In my last cyber threat hunting blog, I defined cyber threat hunting and outlined when and why you should use it. Just to reiterate, cyber threat hunting is the process of proactively and iteratively searching through your network to detect and isolate advanced threats that evade existing security solutions.
In my first blog on distributed denial-of-service (DDoS) detection, “DDoS: It’s Not a Matter of If, But When,” I provide a brief understanding why someone might initiate a DDoS attack and outlined the three variations of attacks.
In part two of this series, I refute five commonly held misconceptions about DDoS. I don’t mean to scare you, but DDoS attacks have been documented to cause “beaucoup” damage to organizations around the globe.
In the tech sector, pundits are always hyping the next, disruptive technology on the verge of changing, well, everything. “Embrace this transformative new force or ignore it at your peril,” they warn. Sometimes, they even get it right. Quantum computing may very likely be one of those times.
Many businesses nowadays are well-armed against email-based phishing scams, which is why scammers have moved over to VoIP (Voice over Internet Protocol) scams. Through “vishing scams,” hackers can pretend to be bank representatives and convince your employees to provide confidential financial details via a seemingly innocuous VoIP call.
While using a virtual private network or VPN isn’t a silver bullet to online privacy threats, it still offers crucial security benefits, especially if any part of your day involves using unsecured channels such as public Wi-Fi. Given its importance, how do you pick the right one and what factors do you need to consider? […]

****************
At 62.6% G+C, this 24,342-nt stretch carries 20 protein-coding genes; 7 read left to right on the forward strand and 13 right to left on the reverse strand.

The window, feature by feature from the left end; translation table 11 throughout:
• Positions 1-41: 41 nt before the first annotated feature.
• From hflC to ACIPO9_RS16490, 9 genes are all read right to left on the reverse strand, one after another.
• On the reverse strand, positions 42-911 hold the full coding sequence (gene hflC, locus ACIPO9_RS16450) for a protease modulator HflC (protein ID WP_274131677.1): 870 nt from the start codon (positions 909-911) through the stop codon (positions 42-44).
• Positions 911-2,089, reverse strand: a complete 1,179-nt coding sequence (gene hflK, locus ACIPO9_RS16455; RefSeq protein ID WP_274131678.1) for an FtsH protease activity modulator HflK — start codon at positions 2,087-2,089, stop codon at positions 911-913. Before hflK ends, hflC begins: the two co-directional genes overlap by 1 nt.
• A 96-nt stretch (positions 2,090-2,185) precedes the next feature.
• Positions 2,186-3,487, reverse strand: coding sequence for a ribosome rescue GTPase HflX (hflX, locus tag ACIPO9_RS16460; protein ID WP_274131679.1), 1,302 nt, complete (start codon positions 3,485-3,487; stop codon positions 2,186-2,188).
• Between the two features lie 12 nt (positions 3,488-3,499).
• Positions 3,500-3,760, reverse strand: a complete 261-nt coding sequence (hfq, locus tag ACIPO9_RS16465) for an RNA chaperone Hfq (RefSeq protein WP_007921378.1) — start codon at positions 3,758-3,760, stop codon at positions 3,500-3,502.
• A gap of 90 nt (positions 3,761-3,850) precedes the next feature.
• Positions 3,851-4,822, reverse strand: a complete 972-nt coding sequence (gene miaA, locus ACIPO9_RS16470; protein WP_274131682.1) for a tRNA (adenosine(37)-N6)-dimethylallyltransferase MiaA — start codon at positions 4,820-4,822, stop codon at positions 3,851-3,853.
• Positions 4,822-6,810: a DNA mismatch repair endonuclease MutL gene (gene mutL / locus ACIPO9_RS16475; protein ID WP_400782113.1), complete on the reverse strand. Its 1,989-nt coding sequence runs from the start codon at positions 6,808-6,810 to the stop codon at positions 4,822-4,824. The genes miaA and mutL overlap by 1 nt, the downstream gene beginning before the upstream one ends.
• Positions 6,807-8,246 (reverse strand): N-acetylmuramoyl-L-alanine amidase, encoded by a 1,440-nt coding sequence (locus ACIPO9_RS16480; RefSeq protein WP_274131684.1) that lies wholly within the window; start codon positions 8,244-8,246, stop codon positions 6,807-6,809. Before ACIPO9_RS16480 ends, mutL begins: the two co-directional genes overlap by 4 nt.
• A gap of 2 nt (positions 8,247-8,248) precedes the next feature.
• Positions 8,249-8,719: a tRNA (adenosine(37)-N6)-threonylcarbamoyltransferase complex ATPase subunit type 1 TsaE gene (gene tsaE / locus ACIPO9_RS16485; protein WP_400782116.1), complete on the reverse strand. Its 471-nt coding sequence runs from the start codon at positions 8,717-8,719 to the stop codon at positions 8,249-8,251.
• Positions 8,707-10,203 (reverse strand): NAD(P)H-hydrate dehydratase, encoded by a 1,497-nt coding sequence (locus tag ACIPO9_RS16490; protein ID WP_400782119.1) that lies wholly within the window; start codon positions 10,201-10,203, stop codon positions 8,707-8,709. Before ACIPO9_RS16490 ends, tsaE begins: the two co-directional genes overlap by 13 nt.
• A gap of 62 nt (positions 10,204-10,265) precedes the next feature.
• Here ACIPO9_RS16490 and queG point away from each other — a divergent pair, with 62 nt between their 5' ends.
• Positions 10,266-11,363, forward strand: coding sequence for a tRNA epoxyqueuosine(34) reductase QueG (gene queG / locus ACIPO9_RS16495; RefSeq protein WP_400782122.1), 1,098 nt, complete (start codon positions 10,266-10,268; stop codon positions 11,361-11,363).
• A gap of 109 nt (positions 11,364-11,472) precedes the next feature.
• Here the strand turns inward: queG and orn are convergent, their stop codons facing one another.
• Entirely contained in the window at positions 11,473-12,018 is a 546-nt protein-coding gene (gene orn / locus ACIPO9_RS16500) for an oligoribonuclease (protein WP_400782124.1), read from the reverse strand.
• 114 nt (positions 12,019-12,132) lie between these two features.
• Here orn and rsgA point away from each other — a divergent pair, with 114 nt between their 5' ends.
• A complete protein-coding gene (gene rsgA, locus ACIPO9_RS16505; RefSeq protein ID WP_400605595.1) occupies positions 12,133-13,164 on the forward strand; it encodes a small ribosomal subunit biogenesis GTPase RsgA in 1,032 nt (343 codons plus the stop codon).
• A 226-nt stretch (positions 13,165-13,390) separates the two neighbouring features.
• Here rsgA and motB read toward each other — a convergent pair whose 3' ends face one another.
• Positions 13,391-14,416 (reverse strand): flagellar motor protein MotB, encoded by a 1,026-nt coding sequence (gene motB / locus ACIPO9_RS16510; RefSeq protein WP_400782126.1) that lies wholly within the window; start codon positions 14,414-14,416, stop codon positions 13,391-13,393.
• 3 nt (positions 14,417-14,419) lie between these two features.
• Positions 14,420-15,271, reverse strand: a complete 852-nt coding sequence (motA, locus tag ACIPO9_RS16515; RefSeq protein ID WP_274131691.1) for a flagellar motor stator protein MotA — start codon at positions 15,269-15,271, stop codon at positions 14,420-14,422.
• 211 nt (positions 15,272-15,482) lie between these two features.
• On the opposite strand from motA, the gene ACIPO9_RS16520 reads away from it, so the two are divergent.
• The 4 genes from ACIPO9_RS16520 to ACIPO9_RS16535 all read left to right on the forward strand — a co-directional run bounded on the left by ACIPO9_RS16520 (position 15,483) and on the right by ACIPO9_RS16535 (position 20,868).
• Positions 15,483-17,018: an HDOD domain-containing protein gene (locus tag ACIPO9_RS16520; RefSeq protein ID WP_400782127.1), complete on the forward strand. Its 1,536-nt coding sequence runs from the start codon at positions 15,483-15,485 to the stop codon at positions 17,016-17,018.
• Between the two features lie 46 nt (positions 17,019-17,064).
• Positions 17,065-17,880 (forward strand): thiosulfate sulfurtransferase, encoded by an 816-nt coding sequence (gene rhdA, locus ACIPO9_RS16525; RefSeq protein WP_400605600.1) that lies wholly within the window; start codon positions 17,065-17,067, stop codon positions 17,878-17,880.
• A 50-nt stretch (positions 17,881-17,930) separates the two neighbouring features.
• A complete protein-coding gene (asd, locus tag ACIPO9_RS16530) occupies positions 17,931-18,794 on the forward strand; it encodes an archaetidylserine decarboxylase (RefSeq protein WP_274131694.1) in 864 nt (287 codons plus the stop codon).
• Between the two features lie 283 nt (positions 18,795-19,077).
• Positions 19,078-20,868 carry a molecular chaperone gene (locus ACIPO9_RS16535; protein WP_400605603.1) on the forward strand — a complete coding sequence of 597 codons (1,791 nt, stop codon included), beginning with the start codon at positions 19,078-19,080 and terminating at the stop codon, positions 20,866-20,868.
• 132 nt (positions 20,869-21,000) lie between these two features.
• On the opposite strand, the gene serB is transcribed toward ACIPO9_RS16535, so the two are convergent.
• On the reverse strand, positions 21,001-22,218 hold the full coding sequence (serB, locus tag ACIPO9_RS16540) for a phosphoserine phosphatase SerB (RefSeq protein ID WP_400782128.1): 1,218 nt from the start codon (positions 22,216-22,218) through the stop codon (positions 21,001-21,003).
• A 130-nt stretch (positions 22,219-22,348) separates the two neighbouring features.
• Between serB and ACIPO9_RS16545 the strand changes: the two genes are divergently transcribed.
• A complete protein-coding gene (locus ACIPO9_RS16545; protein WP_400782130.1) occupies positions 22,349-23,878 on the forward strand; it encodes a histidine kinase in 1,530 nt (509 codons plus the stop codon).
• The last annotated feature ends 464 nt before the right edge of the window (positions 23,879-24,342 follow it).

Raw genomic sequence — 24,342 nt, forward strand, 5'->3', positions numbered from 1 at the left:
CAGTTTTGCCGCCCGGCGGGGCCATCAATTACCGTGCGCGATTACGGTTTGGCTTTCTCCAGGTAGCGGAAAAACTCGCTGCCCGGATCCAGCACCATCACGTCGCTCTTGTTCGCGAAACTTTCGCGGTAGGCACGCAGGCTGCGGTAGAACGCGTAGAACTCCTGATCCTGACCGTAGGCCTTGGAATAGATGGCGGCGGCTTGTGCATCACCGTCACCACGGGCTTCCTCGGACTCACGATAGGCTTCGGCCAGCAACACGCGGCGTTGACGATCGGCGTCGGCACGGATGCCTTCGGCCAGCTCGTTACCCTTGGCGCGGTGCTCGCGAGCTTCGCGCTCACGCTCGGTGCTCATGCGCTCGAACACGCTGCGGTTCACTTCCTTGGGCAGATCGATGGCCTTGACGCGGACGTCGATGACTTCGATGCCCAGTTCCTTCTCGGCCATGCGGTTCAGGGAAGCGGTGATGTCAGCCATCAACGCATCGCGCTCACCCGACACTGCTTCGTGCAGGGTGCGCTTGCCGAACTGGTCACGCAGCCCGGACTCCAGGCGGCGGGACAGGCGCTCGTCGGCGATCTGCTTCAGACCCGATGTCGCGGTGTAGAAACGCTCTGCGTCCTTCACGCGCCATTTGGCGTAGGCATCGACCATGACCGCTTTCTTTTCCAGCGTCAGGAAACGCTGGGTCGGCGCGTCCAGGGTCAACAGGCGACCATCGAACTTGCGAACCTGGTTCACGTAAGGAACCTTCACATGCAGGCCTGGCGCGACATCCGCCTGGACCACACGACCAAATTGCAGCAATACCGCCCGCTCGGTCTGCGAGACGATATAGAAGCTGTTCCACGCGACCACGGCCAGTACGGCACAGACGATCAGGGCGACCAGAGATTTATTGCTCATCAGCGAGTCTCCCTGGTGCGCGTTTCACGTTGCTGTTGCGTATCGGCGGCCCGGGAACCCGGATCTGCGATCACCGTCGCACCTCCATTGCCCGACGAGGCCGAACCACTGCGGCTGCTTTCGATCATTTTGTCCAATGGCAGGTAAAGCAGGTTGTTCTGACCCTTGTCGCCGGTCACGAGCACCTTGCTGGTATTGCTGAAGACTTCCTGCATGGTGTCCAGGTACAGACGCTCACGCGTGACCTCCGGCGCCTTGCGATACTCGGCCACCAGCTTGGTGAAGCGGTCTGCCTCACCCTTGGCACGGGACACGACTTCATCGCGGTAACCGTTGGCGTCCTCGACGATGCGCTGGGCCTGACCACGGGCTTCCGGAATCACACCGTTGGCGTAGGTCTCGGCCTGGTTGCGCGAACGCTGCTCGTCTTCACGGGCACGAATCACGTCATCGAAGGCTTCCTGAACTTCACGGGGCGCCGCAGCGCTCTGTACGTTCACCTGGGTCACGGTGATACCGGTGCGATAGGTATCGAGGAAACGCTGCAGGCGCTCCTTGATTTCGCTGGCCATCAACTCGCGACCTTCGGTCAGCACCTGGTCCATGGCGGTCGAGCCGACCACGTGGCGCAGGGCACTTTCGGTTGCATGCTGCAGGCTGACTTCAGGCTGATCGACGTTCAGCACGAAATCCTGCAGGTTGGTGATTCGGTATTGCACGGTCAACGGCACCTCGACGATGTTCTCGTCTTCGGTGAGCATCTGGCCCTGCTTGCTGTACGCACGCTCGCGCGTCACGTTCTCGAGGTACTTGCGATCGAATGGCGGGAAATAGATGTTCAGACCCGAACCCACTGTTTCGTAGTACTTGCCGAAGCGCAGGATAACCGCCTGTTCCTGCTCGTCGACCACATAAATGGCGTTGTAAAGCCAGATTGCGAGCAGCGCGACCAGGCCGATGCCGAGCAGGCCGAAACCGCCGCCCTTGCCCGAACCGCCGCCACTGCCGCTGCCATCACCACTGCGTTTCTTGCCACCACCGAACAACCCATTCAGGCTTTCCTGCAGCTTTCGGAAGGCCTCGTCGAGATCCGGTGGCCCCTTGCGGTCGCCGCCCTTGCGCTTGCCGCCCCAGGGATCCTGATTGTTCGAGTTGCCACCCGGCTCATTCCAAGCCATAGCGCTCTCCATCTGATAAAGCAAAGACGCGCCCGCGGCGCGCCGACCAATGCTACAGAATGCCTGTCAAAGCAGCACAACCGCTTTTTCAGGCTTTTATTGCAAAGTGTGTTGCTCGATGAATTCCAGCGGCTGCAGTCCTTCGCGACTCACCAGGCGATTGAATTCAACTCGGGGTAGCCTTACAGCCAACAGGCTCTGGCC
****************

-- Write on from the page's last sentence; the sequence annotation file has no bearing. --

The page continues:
A distributed-denial-of-service or DDoS attack is a cyber-attack that renders a machine or network resource that is connected to the Internet temporarily unreachable to its intended users. The attacker’s goal is to disrupt business by consuming your Internet bandwidth and/or slowing your systems to the point of inaccessibility.
More businesses are now allowing their employees to use mobile devices to increase productivity and profitability. But smartphones and tablets are just as vulnerable to hacking as desktops and laptops. Worse, employees may be exposing their mobile devices unwittingly to cybercriminals.
Progressive SMBs are defined by how they use technology to achieve business growth. From acquiring new customers to managing suppliers to exceeding sales quotas, IT helps a lot. But traditional hardware and software solutions are expensive to purchase and support.
As IT security consultants, we’re stuck between a rock and a hard place. Managed IT services providers (MSPs) such as ours want to provide clients with enterprise-level IT, but that requires that we specialize in overwhelmingly intricate technology. Explaining even the most fundamental aspects of cybersecurity would most likely put you to sleep instead of […]
There’s no silver bullet for online security, especially when it comes to user authentication. And enterprises aren’t alone in the struggle to keep up with the needs and demands of authentication. At the center of all of this lies user behavior and the challenge it presents to security.